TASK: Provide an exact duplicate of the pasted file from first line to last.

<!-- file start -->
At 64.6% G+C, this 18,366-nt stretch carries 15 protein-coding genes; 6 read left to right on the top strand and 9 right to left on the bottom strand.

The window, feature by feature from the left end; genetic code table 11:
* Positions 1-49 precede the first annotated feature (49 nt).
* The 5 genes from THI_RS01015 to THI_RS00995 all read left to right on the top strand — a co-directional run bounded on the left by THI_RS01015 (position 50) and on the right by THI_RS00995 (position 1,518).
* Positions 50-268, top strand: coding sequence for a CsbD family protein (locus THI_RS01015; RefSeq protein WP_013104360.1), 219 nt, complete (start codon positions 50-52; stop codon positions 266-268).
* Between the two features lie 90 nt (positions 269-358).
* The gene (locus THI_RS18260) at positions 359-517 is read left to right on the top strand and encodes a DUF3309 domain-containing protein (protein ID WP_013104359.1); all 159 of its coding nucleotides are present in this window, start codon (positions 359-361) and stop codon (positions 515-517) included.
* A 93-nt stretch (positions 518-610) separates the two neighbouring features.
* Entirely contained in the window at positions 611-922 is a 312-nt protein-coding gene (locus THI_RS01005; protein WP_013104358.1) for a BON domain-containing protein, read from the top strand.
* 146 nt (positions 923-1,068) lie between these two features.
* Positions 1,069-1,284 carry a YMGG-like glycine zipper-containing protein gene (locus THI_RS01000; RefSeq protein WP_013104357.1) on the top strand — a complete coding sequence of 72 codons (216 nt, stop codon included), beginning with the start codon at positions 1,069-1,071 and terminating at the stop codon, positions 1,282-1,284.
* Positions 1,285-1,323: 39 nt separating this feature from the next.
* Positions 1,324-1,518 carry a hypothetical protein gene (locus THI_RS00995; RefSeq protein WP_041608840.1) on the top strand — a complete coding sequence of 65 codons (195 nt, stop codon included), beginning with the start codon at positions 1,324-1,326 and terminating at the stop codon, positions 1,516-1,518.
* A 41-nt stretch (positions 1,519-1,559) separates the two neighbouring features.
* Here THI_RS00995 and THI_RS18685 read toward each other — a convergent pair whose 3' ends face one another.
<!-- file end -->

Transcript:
At 64.6% G+C, this 18,366-nt stretch carries 15 protein-coding genes; 6 read left to right on the top strand and 9 right to left on the bottom strand.

The window, feature by feature from the left end; genetic code table 11:
* Positions 1-49 precede the first annotated feature (49 nt).
* The 5 genes from THI_RS01015 to THI_RS00995 all read left to right on the top strand — a co-directional run bounded on the left by THI_RS01015 (position 50) and on the right by THI_RS00995 (position 1,518).
* Positions 50-268, top strand: coding sequence for a CsbD family protein (locus THI_RS01015; RefSeq protein WP_013104360.1), 219 nt, complete (start codon positions 50-52; stop codon positions 266-268).
* Between the two features lie 90 nt (positions 269-358).
* The gene (locus THI_RS18260) at positions 359-517 is read left to right on the top strand and encodes a DUF3309 domain-containing protein (protein ID WP_013104359.1); all 159 of its coding nucleotides are present in this window, start codon (positions 359-361) and stop codon (positions 515-517) included.
* A 93-nt stretch (positions 518-610) separates the two neighbouring features.
* Entirely contained in the window at positions 611-922 is a 312-nt protein-coding gene (locus THI_RS01005; protein WP_013104358.1) for a BON domain-containing protein, read from the top strand.
* 146 nt (positions 923-1,068) lie between these two features.
* Positions 1,069-1,284 carry a YMGG-like glycine zipper-containing protein gene (locus THI_RS01000; RefSeq protein WP_013104357.1) on the top strand — a complete coding sequence of 72 codons (216 nt, stop codon included), beginning with the start codon at positions 1,069-1,071 and terminating at the stop codon, positions 1,282-1,284.
* Positions 1,285-1,323: 39 nt separating this feature from the next.
* Positions 1,324-1,518 carry a hypothetical protein gene (locus THI_RS00995; RefSeq protein WP_041608840.1) on the top strand — a complete coding sequence of 65 codons (195 nt, stop codon included), beginning with the start codon at positions 1,324-1,326 and terminating at the stop codon, positions 1,516-1,518.
* A 41-nt stretch (positions 1,519-1,559) separates the two neighbouring features.
* Here THI_RS00995 and THI_RS18685 read toward each other — a convergent pair whose 3' ends face one another.